In his prayer, David acknowledges his sin “nature” and he holds out no hope that on his own he will be able to avoid sin in the future. He doesn’t do this as an excuse, “Gee, I’m only human” but as an expression of his brokenness and his need for God’s help and delivering power. David puts the burden of redemption on God: “purge me with hyssop, and I shall be clean; wash me, and I shall be whiter than snow.” (verse 7) He is willing and desirous to submit to this deep cleansing of his innermost being.

Psalm 51

Have mercy upon me, O God, according to thy lovingkindness: according unto the multitude of thy tender mercies blot out my transgressions. And especially my arrogance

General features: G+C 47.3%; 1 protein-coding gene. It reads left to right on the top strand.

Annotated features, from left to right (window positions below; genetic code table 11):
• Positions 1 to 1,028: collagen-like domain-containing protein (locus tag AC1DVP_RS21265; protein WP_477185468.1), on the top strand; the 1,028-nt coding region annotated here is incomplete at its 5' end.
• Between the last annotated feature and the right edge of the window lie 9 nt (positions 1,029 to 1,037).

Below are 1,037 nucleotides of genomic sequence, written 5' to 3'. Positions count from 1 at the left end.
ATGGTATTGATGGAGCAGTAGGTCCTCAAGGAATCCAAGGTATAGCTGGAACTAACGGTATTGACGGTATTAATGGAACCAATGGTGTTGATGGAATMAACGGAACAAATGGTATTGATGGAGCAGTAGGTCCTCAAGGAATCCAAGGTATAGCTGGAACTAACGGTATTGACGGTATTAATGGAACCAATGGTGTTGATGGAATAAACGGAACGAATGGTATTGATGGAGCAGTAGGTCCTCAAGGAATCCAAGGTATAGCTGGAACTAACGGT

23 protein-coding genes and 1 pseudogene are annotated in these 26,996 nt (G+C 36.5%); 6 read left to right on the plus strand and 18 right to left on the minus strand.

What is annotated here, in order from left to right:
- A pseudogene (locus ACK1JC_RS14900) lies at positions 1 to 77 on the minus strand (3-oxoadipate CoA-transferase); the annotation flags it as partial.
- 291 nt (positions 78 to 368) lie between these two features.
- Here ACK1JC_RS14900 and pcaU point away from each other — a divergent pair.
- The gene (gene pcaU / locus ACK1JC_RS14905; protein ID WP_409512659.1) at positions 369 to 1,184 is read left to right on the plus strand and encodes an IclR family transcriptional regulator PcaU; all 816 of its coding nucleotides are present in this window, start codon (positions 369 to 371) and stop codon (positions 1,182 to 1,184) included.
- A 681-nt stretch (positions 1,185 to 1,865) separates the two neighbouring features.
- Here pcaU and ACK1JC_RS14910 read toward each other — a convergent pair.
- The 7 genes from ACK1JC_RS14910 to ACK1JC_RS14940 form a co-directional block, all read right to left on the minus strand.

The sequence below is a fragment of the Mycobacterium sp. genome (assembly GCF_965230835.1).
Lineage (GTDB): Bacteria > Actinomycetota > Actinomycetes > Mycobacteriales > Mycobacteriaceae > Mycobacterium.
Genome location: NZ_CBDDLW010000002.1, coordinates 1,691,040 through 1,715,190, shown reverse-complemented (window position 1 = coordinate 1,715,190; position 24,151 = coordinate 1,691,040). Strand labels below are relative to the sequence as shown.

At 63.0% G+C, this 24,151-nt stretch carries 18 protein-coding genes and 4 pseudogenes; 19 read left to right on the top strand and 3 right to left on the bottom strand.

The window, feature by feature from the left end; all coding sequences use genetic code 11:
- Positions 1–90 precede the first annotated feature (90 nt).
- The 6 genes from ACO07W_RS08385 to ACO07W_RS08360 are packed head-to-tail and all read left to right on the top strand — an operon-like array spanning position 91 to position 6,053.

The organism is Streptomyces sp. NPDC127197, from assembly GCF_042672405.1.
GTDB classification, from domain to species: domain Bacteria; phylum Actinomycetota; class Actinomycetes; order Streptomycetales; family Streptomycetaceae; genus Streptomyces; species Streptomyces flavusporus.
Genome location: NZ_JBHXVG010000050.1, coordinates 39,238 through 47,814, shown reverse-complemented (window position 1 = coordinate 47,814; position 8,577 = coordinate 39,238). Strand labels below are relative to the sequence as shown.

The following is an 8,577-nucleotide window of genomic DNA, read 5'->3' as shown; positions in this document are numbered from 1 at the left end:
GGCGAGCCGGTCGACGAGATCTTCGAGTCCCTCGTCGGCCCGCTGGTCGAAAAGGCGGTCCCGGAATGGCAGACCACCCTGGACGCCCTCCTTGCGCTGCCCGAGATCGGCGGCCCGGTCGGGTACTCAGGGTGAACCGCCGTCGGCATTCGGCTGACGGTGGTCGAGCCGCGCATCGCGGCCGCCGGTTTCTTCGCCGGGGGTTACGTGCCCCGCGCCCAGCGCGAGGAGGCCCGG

Wash me thoroughly from mine iniquity, and cleanse me from my sin.

For I acknowledge my transgressions: and my sin is ever before me.

Against thee, thee only, have I sinned, and done this evil in thy sight: that thou mightiest be justified when thou speakest, and be clear when thou judges.

Behold, I was shapen in iniquity; and in sin did my mother conceive me.

Behold, thou desirest truth in the inward parts: and in the hidden part thou shalt make me to know wisdom.

Purge me with hyssop, and I shall be clean: wash me, and I shall be whiter than snow.

Make me to hear joy and gladness; that the bones which thou hast broken may rejoice.

Hide thy face from my sins, and blot out all mine iniquities.

Create in me a clean heart, O God; and renew a right spirit within me.

Cast me not away from thy presence; and take not thy holy spirit from me.